Was that always in the script where you guys would have that really broken tussle at the end? It added this wonderful little button to their confrontation.
I really loved that button as well, because they kind of shout at each other and then the army sweeps past, and they have to hide and "shut up." Then they just sat there together, and within this posturing and them fighting with each other, they actually realize that they both have nothing. Everything that they have spent their lives working towards has been destroyed by both of them. There's an interesting, weird bonding moment there, which I think is really powerful.
This is a very dark show, so the scene where Landry goes up to the roof at dawn and signals the other surviving Templars felt like a rare moment of real hope for them. Did you all play it as almost "God’s wind under their sails" once more?
That's so interesting that you felt like that. I love going on top of roofs anyway. Going up and looking over a city is quite an amazing feeling. You feel separate from it, and somehow there is a sense of enlightenment. When I look over a city, there is calmness, of seeing all of these lives below you. Through the denseness of these houses and these people and the city, these three people see each other with such clarity. I think that it is a really moving moment, and it's an enlightening moment. As you say, it is a really emboldening moment for them, where they know that each other is okay, and I think that's what brotherhood is about. Ultimately, it is about a very deep love for each other and the friendships that they have.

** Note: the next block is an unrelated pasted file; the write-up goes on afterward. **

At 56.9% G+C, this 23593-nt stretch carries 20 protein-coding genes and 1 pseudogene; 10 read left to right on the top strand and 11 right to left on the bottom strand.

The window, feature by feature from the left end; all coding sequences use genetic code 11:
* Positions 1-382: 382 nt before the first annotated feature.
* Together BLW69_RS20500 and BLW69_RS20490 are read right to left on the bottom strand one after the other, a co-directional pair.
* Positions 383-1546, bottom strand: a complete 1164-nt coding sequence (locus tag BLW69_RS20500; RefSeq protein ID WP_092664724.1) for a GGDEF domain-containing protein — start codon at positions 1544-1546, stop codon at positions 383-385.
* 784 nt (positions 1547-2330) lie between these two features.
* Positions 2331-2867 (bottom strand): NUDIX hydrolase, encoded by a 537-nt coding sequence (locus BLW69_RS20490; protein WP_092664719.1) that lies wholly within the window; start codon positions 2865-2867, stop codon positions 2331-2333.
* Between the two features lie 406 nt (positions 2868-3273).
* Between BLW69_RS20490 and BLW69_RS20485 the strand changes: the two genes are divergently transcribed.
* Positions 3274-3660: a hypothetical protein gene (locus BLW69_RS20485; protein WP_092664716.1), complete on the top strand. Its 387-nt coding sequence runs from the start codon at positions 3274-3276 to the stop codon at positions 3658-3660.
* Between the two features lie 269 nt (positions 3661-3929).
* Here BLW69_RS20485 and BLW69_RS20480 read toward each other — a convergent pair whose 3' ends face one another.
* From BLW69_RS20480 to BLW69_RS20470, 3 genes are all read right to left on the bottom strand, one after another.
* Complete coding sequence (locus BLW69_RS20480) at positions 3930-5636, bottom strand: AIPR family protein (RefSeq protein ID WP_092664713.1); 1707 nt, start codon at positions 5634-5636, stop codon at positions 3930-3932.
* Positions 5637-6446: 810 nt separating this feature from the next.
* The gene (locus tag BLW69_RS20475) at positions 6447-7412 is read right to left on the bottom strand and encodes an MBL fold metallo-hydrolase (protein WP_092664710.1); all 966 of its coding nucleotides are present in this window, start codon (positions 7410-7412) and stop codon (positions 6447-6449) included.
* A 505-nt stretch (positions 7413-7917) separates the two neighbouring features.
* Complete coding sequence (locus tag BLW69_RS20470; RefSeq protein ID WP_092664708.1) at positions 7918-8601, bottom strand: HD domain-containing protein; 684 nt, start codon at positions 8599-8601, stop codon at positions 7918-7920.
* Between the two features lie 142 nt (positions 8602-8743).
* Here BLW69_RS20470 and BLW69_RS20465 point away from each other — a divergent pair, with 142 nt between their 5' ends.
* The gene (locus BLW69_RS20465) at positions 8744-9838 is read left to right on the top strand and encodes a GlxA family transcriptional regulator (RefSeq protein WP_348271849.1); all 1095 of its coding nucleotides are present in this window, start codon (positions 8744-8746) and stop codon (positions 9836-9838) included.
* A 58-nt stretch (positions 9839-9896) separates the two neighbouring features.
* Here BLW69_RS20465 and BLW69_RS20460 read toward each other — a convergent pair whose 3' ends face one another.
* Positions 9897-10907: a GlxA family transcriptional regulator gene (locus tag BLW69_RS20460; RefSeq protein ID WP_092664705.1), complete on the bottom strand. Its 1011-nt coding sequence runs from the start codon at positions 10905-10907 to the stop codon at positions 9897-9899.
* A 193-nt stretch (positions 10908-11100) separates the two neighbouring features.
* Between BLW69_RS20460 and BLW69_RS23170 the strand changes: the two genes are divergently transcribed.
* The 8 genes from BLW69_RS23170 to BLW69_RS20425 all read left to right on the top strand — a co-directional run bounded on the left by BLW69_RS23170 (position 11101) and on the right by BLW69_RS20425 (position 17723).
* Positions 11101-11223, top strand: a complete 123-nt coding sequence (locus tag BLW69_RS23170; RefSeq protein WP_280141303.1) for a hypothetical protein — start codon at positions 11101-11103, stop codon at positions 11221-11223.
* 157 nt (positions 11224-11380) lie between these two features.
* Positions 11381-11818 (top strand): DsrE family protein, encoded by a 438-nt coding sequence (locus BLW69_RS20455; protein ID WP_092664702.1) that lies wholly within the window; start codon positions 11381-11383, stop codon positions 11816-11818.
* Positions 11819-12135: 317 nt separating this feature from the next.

Let’s talk about the ending, which is a goosebump moment as Landry shows up to confront King Phillip, leaving his brothers behind on that boat. Was it always going to play out the way it does?
We went back and forth with lots of different ideas about how we should resolve it. I think the audience knows, and we all felt that the season would be heading to some kind of ultimatum between Landry and Philip. I feel like the brilliant foreshadowing of that dream in Episode 1 where Philip kills Landry, it's very much a top and tail of the season.
We talked a lot about how it should be done. We absolutely felt like Louis [Tom Forbes] should be there, and the complexity of that, and the betrayal that everyone feels in those moments. You kind of throw all this stuff out, and then Aaron wrote this theme that is so minimal and so clean and so powerful. Then it comes down to shooting, and because of scheduling we had very little time to shoot it, so you just do it and move through it. There is very little time to ruminate on it. I think it's really powerful, and I hope that the audience feel some kind of conclusion, one way or another. It might not be the conclusion that they want. It might not be what they're searching for, but it certainly feels like that chapter might be closed. I don't know, because it still feels very open to me, but I think that audiences will feel some form of satisfaction.